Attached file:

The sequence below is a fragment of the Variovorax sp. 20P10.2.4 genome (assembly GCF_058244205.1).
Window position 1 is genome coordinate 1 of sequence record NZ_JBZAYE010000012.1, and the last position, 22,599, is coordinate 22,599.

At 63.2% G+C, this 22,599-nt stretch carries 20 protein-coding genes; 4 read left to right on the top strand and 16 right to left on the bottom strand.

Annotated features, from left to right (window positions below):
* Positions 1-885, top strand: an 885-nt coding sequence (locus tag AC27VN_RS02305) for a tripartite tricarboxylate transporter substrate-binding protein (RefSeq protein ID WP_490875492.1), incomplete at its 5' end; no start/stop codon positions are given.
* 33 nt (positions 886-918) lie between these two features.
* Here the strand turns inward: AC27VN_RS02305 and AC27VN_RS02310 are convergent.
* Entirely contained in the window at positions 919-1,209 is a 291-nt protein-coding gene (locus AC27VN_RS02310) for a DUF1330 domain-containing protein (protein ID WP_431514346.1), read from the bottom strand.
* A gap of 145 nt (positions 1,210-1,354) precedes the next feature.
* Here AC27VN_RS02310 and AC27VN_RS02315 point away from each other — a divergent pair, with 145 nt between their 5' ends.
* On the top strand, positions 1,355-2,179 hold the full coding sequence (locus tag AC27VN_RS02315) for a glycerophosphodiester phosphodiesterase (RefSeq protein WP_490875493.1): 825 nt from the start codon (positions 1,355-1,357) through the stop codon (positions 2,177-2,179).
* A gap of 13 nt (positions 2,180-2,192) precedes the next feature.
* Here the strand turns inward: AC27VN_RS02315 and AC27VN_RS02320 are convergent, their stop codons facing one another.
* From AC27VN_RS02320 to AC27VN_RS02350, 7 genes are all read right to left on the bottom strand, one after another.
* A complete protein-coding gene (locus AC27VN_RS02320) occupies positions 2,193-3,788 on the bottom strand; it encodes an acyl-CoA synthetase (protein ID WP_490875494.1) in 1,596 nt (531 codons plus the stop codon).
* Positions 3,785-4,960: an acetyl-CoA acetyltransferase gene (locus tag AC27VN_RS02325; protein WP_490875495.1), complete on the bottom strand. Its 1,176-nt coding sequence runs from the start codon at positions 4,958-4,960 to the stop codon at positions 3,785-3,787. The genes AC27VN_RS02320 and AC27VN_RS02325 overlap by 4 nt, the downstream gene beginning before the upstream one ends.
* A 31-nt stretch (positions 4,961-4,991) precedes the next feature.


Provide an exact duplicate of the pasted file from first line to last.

The sequence below is a fragment of the Variovorax sp. 20P10.2.4 genome (assembly GCF_058244205.1).
Window position 1 is genome coordinate 1 of sequence record NZ_JBZAYE010000012.1, and the last position, 22,599, is coordinate 22,599.

At 63.2% G+C, this 22,599-nt stretch carries 20 protein-coding genes; 4 read left to right on the top strand and 16 right to left on the bottom strand.

Annotated features, from left to right (window positions below):
* Positions 1-885, top strand: an 885-nt coding sequence (locus tag AC27VN_RS02305) for a tripartite tricarboxylate transporter substrate-binding protein (RefSeq protein ID WP_490875492.1), incomplete at its 5' end; no start/stop codon positions are given.
* 33 nt (positions 886-918) lie between these two features.
* Here the strand turns inward: AC27VN_RS02305 and AC27VN_RS02310 are convergent.
* Entirely contained in the window at positions 919-1,209 is a 291-nt protein-coding gene (locus AC27VN_RS02310) for a DUF1330 domain-containing protein (protein ID WP_431514346.1), read from the bottom strand.
* A gap of 145 nt (positions 1,210-1,354) precedes the next feature.
* Here AC27VN_RS02310 and AC27VN_RS02315 point away from each other — a divergent pair, with 145 nt between their 5' ends.
* On the top strand, positions 1,355-2,179 hold the full coding sequence (locus tag AC27VN_RS02315) for a glycerophosphodiester phosphodiesterase (RefSeq protein WP_490875493.1): 825 nt from the start codon (positions 1,355-1,357) through the stop codon (positions 2,177-2,179).
* A gap of 13 nt (positions 2,180-2,192) precedes the next feature.
* Here the strand turns inward: AC27VN_RS02315 and AC27VN_RS02320 are convergent, their stop codons facing one another.
* From AC27VN_RS02320 to AC27VN_RS02350, 7 genes are all read right to left on the bottom strand, one after another.
* A complete protein-coding gene (locus AC27VN_RS02320) occupies positions 2,193-3,788 on the bottom strand; it encodes an acyl-CoA synthetase (protein ID WP_490875494.1) in 1,596 nt (531 codons plus the stop codon).
* Positions 3,785-4,960: an acetyl-CoA acetyltransferase gene (locus tag AC27VN_RS02325; protein WP_490875495.1), complete on the bottom strand. Its 1,176-nt coding sequence runs from the start codon at positions 4,958-4,960 to the stop codon at positions 3,785-3,787. The genes AC27VN_RS02320 and AC27VN_RS02325 overlap by 4 nt, the downstream gene beginning before the upstream one ends.
* A 31-nt stretch (positions 4,961-4,991) precedes the next feature.